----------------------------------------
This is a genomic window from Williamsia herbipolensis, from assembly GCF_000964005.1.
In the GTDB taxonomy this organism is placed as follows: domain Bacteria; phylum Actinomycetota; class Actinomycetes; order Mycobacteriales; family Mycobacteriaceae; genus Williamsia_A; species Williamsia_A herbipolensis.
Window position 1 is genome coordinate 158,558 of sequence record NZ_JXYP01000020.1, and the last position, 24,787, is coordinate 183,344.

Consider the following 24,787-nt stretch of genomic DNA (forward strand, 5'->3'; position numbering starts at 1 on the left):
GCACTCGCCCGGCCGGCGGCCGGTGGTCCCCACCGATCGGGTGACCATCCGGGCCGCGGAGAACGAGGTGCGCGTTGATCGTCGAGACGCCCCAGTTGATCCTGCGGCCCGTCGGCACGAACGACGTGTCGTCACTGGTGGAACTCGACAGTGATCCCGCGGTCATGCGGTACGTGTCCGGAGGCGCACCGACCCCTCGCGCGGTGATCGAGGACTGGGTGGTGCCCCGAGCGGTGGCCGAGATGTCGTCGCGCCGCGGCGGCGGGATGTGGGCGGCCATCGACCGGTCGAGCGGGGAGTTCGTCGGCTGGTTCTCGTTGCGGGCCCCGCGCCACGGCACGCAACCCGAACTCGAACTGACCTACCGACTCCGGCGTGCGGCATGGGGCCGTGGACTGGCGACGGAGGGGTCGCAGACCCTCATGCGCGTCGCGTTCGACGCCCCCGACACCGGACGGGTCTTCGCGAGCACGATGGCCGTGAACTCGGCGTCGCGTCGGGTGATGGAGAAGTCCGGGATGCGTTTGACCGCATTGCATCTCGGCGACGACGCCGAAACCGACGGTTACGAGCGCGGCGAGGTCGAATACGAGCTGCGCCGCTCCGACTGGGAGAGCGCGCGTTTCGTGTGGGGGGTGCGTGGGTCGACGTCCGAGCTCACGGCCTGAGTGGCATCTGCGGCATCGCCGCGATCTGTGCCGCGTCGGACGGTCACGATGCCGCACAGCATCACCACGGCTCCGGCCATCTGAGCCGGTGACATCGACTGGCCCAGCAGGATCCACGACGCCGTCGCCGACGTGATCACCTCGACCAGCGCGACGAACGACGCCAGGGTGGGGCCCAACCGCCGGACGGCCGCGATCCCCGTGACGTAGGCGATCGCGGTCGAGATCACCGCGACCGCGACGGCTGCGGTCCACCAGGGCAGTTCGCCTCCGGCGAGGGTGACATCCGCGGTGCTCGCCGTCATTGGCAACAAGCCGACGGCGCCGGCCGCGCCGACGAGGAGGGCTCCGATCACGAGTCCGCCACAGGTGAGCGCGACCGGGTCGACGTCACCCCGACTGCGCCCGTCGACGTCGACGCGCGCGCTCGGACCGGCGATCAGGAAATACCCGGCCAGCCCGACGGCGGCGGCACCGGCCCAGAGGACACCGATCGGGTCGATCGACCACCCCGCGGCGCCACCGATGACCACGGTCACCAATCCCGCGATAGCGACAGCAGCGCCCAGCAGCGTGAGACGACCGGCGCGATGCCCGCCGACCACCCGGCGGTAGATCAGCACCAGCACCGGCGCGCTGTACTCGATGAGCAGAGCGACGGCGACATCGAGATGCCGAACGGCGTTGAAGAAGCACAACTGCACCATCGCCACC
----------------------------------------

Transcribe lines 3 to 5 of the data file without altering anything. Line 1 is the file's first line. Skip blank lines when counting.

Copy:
Window position 1 is genome coordinate 158,558 of sequence record NZ_JXYP01000020.1, and the last position, 24,787, is coordinate 183,344.

Consider the following 24,787-nt stretch of genomic DNA (forward strand, 5'->3'; position numbering starts at 1 on the left):
GCACTCGCCCGGCCGGCGGCCGGTGGTCCCCACCGATCGGGTGACCATCCGGGCCGCGGAGAACGAGGTGCGCGTTGATCGTCGAGACGCCCCAGTTGATCCTGCGGCCCGTCGGCACGAACGACGTGTCGTCACTGGTGGAACTCGACAGTGATCCCGCGGTCATGCGGTACGTGTCCGGAGGCGCACCGACCCCTCGCGCGGTGATCGAGGACTGGGTGGTGCCCCGAGCGGTGGCCGAGATGTCGTCGCGCCGCGGCGGCGGGATGTGGGCGGCCATCGACCGGTCGAGCGGGGAGTTCGTCGGCTGGTTCTCGTTGCGGGCCCCGCGCCACGGCACGCAACCCGAACTCGAACTGACCTACCGACTCCGGCGTGCGGCATGGGGCCGTGGACTGGCGACGGAGGGGTCGCAGACCCTCATGCGCGTCGCGTTCGACGCCCCCGACACCGGACGGGTCTTCGCGAGCACGATGGCCGTGAACTCGGCGTCGCGTCGGGTGATGGAGAAGTCCGGGATGCGTTTGACCGCATTGCATCTCGGCGACGACGCCGAAACCGACGGTTACGAGCGCGGCGAGGTCGAATACGAGCTGCGCCGCTCCGACTGGGAGAGCGCGCGTTTCGTGTGGGGGGTGCGTGGGTCGACGTCCGAGCTCACGGCCTGAGTGGCATCTGCGGCATCGCCGCGATCTGTGCCGCGTCGGACGGTCACGATGCCGCACAGCATCACCACGGCTCCGGCCATCTGAGCCGGTGACATCGACTGGCCCAGCAGGATCCACGACGCCGTCGCCGACGTGATCACCTCGACCAGCGCGACGAACGACGCCAGGGTGGGGCCCAACCGCCGGACGGCCGCGATCCCCGTGACGTAGGCGATCGCGGTCGAGATCACCGCGACCGCGACGGCTGCGGTCCACCAGGGCAGTTCGCCTCCGGCGAGGGTGACATCCGCGGTGCTCGCCGTCATTGGCAACAAGCCGACGGCGCCGGCCGCGCCGACGAGGAGGGCTCCGATCACGAGTCCGCCACAGGTGAGCGCGACCGGGTCGACGTCACCCCGACTGCGCCCGTCGACGTCGACGCGCGCGCTCGGACCGGCGATCAGGAAATACCCGGCCAGCCCGACGGCGGCGGCACCGGCCCAGAGGACACCGATCGGGTCGATCGACCACCCCGCGGCGCCACCGATGACCACGGTCACCAATCCCGCGATAGCGACAGCAGCGCCCAGCAGCGTGAGACGACCGGCGCGATGCCCGCCGACCACCCGGCGGTAGATCAGCACCAGCACCGGCGCGCTGTACTCGATGAGCAGAGCGACGGCGACATCGAGATGCCGAACGGCGTTGAAGAAGCACAACTGCACCATCGCCACC